clan's castle and donjon, erected in the period of the rpd dynasty, have
recently been uncovered and identified on the site of the former abbey.
Several residences of the 18th and 19th centuries can be found in the
village. Jk was once famous for its potteries. The population is 2,225.


( Ed.-in reponse to a previous article which concerned "s" and "sz" name
endings). Bob writes: I'd like to point out that in Hungarian "sz" is
pronounced "s"; while Hungarian "s" is pronounced "sh", and "cz" is
pronounced "ts". The SZ ending was probably written by an ethnic Hungarian
(i.e., Magyar) priest or other official, since, to his eye and ear, spelling
the name as NIKLES would have meant it was pronounced NIKLESH. I have often
found many spelling variations on my own family names. It seems that the
Magyars were rather conscientious and respectful, and attempted to spell
surnames as they would have been pronounced. I don't think this indicated a
serious attempt at "Magyarization" - when that did happen with family names
they were directly translated into Hungarian (e.g.: Schatz [treasure] to
Kinc). I would also not put too much weight on the various spellings.
Official records, then as now, often did not reflect the usage or practice of
the people.

Write to: S.g. Herrn Pfarrer, Mag. Josef Prikoszovits, A-7142 Illmitz, Austria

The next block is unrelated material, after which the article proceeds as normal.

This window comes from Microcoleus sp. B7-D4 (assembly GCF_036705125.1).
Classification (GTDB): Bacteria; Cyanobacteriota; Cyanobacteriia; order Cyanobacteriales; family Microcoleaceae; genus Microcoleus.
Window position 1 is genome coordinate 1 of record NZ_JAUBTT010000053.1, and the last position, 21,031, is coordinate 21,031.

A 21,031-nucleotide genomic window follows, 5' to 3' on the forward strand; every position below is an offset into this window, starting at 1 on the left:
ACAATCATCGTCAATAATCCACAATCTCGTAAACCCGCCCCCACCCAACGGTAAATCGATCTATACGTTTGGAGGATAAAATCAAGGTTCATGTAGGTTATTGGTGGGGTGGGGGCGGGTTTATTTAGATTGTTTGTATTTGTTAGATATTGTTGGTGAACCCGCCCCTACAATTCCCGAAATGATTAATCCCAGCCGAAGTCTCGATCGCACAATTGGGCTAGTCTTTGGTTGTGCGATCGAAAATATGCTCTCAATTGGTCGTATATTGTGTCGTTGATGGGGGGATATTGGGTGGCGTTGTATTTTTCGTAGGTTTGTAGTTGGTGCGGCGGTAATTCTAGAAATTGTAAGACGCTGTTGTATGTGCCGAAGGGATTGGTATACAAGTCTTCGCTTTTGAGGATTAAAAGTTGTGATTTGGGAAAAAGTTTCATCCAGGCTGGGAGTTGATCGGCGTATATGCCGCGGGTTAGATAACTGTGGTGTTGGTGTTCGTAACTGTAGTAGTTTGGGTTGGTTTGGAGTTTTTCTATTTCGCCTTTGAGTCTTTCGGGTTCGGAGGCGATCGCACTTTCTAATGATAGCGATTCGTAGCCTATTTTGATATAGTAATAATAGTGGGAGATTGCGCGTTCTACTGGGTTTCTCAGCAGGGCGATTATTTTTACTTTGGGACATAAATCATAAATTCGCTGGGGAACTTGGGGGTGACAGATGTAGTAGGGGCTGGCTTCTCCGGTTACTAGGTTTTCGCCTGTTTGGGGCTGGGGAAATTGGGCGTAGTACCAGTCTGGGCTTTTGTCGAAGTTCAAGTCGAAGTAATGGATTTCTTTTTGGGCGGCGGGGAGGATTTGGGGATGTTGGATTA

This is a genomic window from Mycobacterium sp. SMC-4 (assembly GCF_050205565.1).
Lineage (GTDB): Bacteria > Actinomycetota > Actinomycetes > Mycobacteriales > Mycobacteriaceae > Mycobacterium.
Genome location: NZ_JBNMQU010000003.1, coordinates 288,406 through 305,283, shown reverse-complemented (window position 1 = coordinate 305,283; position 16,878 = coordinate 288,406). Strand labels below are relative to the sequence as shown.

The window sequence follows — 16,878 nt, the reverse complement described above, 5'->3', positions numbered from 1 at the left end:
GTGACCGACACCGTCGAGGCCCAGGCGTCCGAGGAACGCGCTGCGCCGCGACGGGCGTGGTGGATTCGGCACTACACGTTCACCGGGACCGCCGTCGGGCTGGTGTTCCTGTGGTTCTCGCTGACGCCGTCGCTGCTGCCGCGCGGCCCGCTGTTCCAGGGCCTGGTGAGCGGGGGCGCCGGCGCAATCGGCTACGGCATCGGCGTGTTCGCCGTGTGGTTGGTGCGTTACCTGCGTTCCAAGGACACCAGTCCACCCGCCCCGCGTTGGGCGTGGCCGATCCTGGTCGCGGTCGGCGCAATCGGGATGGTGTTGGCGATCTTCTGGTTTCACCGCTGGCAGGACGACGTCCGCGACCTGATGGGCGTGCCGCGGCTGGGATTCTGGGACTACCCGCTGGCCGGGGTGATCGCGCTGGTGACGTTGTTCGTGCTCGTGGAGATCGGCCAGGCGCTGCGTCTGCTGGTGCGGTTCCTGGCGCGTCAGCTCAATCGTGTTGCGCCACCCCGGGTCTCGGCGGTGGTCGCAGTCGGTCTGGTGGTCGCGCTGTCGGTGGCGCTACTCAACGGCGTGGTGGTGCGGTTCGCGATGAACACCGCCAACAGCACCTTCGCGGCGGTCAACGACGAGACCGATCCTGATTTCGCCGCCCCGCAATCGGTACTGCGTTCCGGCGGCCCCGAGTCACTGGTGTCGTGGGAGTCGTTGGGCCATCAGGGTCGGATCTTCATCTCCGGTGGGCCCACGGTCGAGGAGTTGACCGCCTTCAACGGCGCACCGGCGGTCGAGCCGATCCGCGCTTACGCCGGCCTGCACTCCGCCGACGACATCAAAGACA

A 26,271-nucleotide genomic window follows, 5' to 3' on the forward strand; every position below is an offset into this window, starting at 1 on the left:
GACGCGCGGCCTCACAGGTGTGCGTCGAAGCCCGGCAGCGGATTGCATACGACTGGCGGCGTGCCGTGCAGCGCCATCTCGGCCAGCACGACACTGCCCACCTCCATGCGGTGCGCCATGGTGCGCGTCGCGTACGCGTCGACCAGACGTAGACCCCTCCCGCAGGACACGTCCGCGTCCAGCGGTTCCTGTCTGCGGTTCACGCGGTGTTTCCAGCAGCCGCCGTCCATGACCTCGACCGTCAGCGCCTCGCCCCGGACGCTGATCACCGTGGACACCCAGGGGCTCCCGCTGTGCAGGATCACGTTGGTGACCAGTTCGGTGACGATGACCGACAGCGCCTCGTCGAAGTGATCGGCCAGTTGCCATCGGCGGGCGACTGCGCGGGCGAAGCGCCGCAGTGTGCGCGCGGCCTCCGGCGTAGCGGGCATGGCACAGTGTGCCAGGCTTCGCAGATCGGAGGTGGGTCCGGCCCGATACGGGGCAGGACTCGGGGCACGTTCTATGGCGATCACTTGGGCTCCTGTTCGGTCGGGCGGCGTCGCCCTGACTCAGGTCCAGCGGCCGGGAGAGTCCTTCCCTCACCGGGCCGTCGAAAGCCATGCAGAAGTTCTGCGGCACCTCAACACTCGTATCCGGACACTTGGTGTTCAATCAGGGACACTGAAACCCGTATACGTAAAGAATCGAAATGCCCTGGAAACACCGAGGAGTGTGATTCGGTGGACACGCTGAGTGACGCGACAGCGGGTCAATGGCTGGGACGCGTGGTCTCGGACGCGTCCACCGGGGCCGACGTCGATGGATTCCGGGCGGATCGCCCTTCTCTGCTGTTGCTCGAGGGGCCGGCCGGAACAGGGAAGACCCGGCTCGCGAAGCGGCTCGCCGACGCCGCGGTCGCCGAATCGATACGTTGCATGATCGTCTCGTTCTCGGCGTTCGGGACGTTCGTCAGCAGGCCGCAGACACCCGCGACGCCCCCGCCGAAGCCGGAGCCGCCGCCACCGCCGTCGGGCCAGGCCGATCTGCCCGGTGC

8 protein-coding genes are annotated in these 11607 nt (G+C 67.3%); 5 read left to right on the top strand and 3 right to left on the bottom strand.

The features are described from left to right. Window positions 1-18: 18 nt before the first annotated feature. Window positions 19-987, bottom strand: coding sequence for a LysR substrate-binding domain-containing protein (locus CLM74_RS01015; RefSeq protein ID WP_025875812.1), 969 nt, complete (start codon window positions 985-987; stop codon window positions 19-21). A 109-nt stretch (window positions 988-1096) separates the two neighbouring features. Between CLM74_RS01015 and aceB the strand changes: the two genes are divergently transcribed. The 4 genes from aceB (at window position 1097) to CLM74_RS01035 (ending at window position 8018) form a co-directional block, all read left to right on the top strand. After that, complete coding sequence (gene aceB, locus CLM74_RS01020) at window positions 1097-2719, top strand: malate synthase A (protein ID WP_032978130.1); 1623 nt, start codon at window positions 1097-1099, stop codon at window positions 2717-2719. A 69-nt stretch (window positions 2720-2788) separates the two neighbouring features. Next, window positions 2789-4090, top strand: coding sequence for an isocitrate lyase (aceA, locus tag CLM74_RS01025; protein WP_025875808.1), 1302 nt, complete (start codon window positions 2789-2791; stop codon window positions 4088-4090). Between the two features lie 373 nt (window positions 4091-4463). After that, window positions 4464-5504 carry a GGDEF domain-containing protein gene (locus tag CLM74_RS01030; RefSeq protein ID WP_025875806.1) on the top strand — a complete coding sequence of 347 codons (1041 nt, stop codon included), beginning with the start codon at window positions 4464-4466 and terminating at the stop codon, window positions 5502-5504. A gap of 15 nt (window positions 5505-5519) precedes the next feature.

Source (for addresses of ALL Burgenland priests, parishes and Catholic
institutions) is:
"Burgenlndisches Jahrbuch" (current edition: 1999), published yearly by:
Dizese Eisenstadt, Pastoralamt, St.-Rochus-Strasse 21, A-7000 Eisenstadt,
Austria. (Ed. Note: Also check the Burgenland Telephone Directory-under your
village look for "Pfarramt-Rm-kath or Evangelisches AB" (Catholic or
Lutheran parish office). The village post office codes are in the front of
the phone book.

(Ed.-when I receive queries for villages not previously covered through
Leser or Volk & Heimat, etc. articles, I prepare data from sources available
in my library, this is another).

Muhlgraben (Hungarian name Malomgdr) is south east of Graz, Styria, just
west of Minihof- Liebau. It is almost on the border with Styria. A small
farming community dating from 1387 when it was called Mechnuk,
1555-Milihgrom, 1698-Milgrom and 1751-Mllgraben. A refuge for Lutheran
refugees from Styria in the 1600's. Still an important Lutheran congregation.
It's in the Bezirk (district) of Jennersdorf since 1921 (Szt. Gotthard prior
to that), has about 437 inhabitants and is therefore the smallest community
in the district. I'm particularly interested in it because some Bergholds and
Kornheisels lived there in the 1800's. I haven't linked to them as yet since
my people came from Poppendorf-Heiligenkreuz a little further north. People
went to church in Neuhaus am Klausenbach (Hungarian Dobra). The civil office